Early Colleges (ECs) provide high school students access to college coursework with the goal of increasing postsecondary opportunities for traditionally underrepresented students. We examine the impact of ECs on postsecondary attainment, calculate the resulting monetary benefits, and then estimate the per-student costs of ECs compared to traditional high schools to compare costs and benefits. Our findings indicate that students enrolling in ECs in our study are more likely to attend college and graduate with an associate or bachelor's degree. Increased educational attainment from EC enrollment results in lifetime benefits of almost $58,000 per student. ECs cost approximately $950 more than traditional high schools per student per year, resulting in an overall cost of $3,800 more per student across four years of high school. Comparing benefits to cost, we estimate a net present value (NPV) of $54,000 per student and a benefit to cost ratio of 15.1. Even when using conservative estimates of costs (upper bound) and benefits (lower bound), we calculate an NPV of over $27,000 and a benefit to cost ratio of 4.6. These results indicate that investment in ECs pays off through increased earnings for EC students, increased tax revenue, and decreased government spending.


Student debt, income-based repayment, and self-employment: Evidence from NLSY 1997 and NFCS 2015
Srikant Devaraj & Pankaj Patel
Applied Economics, forthcoming

Abstract:

Based on the income-risk hypothesis, we test whether those with higher student debt are less likely to be self-employed. We also test if the income-based repayment programme increases the odds of self-employment. Using a longitudinal sample of 6,762 participants (1998–2011) in National Longitudinal Survey of Youth 1997 (NLSY97) and propensity score matching, we find that having student debt decreases the odds of self-employment by 1.3 percentage points. Further, using eligibility for income-based repayment programme as an instrument driving effect of loans in NLSY97 sample or use of income-based repayment plans in National Financial Capability Study 2015 increases the odds of self-employment of about 2 percent. The effect sizes are smaller than previous studies on student loans on labour market outcomes.


The Connection Project: Changing the peer environment to improve outcomes for marginalized adolescents
Joseph Allen et al.
Development and Psychopathology, forthcoming

Abstract:

This study evaluated a school-based intervention to enhance adolescent peer relationships and improve functional outcomes, building upon Ed Zigler’s seminal contribution in recognizing the potential of academic contexts to enhance social and emotional development. Adolescents (N = 610) primarily from economically or racially/ethnically marginalized groups were assessed preintervention, postintervention, and at 4-month follow-up in a randomized controlled trial. At program completion, intervention participants reported significantly increased quality of peer relationships; by 4-month follow-up, this increased quality was also observable by peers outside of the program, and program participants also displayed higher levels of academic engagement and lower levels of depressive symptoms. These latter effects appear to have potentially been mediated via participants’ increased use of social support. The potential of the Connection Project intervention specifically, and of broader efforts to activate adolescent peer relationships as potent sources of social support and growth more generally within the secondary school context, is discussed.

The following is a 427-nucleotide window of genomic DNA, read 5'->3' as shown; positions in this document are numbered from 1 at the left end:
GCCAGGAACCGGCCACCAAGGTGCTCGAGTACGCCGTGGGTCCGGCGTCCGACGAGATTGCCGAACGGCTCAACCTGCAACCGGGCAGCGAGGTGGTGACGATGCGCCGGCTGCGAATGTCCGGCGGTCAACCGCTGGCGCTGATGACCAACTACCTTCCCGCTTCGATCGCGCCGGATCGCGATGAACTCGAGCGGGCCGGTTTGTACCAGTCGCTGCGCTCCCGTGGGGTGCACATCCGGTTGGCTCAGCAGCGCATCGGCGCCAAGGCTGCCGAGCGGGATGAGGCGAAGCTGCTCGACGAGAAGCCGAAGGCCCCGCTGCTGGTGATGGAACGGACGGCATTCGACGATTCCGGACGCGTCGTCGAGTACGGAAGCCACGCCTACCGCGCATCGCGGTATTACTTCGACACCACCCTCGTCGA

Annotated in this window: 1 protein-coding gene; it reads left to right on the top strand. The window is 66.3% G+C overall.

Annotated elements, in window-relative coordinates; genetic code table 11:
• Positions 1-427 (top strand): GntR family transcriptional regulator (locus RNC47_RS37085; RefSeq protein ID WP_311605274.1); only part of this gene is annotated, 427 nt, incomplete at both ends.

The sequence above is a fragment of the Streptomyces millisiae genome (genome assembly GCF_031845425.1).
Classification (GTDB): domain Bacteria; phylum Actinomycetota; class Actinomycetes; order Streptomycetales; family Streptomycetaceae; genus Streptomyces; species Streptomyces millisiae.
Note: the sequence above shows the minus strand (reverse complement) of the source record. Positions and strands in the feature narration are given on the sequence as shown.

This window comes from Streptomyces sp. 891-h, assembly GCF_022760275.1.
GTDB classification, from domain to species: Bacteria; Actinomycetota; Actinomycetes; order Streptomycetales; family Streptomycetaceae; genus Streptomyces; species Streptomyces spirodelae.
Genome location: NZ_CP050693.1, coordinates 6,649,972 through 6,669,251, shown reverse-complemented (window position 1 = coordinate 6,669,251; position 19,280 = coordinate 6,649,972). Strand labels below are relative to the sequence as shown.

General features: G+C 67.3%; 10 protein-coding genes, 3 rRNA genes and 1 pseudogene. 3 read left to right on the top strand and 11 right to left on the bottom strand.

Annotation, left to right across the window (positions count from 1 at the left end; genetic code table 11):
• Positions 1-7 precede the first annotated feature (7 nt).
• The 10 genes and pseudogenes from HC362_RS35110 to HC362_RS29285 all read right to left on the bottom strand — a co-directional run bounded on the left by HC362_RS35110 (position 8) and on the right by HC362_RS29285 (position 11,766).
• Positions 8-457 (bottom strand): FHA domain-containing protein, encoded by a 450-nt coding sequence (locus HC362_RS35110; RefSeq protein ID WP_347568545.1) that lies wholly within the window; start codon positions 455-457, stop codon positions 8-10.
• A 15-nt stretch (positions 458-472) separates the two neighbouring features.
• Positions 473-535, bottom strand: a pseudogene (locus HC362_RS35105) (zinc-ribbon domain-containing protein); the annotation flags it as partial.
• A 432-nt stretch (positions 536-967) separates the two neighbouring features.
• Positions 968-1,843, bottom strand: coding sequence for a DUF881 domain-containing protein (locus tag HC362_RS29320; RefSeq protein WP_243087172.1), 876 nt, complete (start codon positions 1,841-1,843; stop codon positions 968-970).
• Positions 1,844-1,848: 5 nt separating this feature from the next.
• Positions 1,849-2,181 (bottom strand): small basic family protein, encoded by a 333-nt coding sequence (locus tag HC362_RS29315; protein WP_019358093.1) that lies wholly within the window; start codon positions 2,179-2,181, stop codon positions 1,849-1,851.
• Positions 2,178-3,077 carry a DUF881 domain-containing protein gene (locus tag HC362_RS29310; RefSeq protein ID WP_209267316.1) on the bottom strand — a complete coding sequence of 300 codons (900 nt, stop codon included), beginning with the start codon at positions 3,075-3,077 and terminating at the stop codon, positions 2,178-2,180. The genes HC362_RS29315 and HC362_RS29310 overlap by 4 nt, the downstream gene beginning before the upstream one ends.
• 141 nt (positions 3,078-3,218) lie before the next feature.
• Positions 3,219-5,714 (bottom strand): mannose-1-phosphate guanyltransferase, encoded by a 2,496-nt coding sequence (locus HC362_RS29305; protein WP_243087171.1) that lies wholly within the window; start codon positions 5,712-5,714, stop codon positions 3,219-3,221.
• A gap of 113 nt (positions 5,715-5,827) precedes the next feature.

Do Teach For America Corps Members Still Improve Student Achievement? Evidence from a Randomized Controlled Trial of Teach For America's Scale-Up Effort
Melissa Clark & Eric Isenberg
Education Finance and Policy, forthcoming

Abstract:

In 2010, Teach For America launched a major expansion effort, funded in part by a five-year Investing in Innovation scale-up grant from the U.S. Department of Education. To examine the effectiveness of TFA elementary school teachers in the second year of the scale-up, we recruited 36 schools from 10 states and randomly assigned students in participating schools to a class taught by a TFA teacher or a class taught by a comparison teacher. We then gathered data on student achievement and surveyed teachers on their educational background, preparation for teaching, and teaching experience. The TFA teachers in the study schools had substantially less teaching experience than comparison teachers but were more likely to have graduated from a selective college. Overall, TFA and comparison teachers in the study were similarly effective in teaching both reading and math. TFA teachers in early elementary classrooms (grades 2 and below), however, were more effective than comparison teachers: TFA teachers in grades prekindergarten through 2 had a positive, statistically significant effect on students' reading achievement of 0.12 standard deviations, and TFA teachers in grades 1 and 2 had a positive, marginally significant effect on student math achievement of 0.16 standard deviations.